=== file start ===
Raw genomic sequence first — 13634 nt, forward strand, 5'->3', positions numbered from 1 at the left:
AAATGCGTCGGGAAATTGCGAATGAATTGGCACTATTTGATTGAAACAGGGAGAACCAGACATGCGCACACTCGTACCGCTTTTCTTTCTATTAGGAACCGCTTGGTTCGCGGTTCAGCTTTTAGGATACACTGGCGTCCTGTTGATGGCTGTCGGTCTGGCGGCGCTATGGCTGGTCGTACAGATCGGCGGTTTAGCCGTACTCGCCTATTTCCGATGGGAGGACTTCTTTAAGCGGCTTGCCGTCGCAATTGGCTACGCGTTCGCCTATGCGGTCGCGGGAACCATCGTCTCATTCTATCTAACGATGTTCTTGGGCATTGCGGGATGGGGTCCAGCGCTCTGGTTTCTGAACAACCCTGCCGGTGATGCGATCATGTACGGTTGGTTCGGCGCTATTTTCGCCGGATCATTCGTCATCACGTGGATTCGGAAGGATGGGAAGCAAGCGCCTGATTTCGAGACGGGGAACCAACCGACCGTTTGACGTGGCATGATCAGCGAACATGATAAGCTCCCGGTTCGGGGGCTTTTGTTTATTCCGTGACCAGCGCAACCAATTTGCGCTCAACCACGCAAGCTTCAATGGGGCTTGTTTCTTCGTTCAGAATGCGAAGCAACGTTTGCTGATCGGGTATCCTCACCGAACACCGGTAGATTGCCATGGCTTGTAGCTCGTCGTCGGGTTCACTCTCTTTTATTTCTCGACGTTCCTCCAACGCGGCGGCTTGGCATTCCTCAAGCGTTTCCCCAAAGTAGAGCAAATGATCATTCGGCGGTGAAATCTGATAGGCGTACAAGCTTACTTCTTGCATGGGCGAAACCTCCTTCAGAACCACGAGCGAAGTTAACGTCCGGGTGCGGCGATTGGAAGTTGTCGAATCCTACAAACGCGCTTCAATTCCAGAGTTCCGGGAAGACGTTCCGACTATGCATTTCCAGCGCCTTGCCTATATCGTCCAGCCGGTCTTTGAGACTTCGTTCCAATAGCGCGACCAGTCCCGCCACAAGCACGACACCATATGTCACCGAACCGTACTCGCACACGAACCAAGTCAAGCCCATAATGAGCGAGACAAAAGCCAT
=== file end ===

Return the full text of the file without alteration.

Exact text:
Raw genomic sequence first — 13634 nt, forward strand, 5'->3', positions numbered from 1 at the left:
AAATGCGTCGGGAAATTGCGAATGAATTGGCACTATTTGATTGAAACAGGGAGAACCAGACATGCGCACACTCGTACCGCTTTTCTTTCTATTAGGAACCGCTTGGTTCGCGGTTCAGCTTTTAGGATACACTGGCGTCCTGTTGATGGCTGTCGGTCTGGCGGCGCTATGGCTGGTCGTACAGATCGGCGGTTTAGCCGTACTCGCCTATTTCCGATGGGAGGACTTCTTTAAGCGGCTTGCCGTCGCAATTGGCTACGCGTTCGCCTATGCGGTCGCGGGAACCATCGTCTCATTCTATCTAACGATGTTCTTGGGCATTGCGGGATGGGGTCCAGCGCTCTGGTTTCTGAACAACCCTGCCGGTGATGCGATCATGTACGGTTGGTTCGGCGCTATTTTCGCCGGATCATTCGTCATCACGTGGATTCGGAAGGATGGGAAGCAAGCGCCTGATTTCGAGACGGGGAACCAACCGACCGTTTGACGTGGCATGATCAGCGAACATGATAAGCTCCCGGTTCGGGGGCTTTTGTTTATTCCGTGACCAGCGCAACCAATTTGCGCTCAACCACGCAAGCTTCAATGGGGCTTGTTTCTTCGTTCAGAATGCGAAGCAACGTTTGCTGATCGGGTATCCTCACCGAACACCGGTAGATTGCCATGGCTTGTAGCTCGTCGTCGGGTTCACTCTCTTTTATTTCTCGACGTTCCTCCAACGCGGCGGCTTGGCATTCCTCAAGCGTTTCCCCAAAGTAGAGCAAATGATCATTCGGCGGTGAAATCTGATAGGCGTACAAGCTTACTTCTTGCATGGGCGAAACCTCCTTCAGAACCACGAGCGAAGTTAACGTCCGGGTGCGGCGATTGGAAGTTGTCGAATCCTACAAACGCGCTTCAATTCCAGAGTTCCGGGAAGACGTTCCGACTATGCATTTCCAGCGCCTTGCCTATATCGTCCAGCCGGTCTTTGAGACTTCGTTCCAATAGCGCGACCAGTCCCGCCACAAGCACGACACCATATGTCACCGAACCGTACTCGCACACGAACCAAGTCAAGCCCATAATGAGCGAGACAAAAGCCAT